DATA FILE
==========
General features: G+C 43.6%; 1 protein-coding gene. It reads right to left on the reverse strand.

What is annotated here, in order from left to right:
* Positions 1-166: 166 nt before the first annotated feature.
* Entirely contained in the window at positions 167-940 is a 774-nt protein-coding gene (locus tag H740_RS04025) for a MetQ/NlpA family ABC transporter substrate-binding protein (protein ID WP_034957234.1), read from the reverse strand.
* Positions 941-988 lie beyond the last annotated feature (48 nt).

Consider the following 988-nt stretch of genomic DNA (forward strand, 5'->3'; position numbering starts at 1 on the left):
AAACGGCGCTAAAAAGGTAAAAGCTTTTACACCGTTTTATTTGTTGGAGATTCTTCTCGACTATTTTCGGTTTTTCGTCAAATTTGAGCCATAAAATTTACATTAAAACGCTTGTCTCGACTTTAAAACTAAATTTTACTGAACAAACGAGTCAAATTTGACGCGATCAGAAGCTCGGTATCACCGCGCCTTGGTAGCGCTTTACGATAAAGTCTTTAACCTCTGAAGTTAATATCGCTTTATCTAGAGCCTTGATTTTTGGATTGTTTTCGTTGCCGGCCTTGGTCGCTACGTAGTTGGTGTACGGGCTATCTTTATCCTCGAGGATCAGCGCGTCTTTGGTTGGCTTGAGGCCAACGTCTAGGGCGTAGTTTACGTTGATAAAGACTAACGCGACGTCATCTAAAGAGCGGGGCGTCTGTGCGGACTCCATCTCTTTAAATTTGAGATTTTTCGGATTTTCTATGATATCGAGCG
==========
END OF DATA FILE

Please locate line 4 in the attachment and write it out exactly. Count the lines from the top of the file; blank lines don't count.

* Entirely contained in the window at positions 167-940 is a 774-nt protein-coding gene (locus tag H740_RS04025) for a MetQ/NlpA family ABC transporter substrate-binding protein (protein ID WP_034957234.1), read from the reverse strand.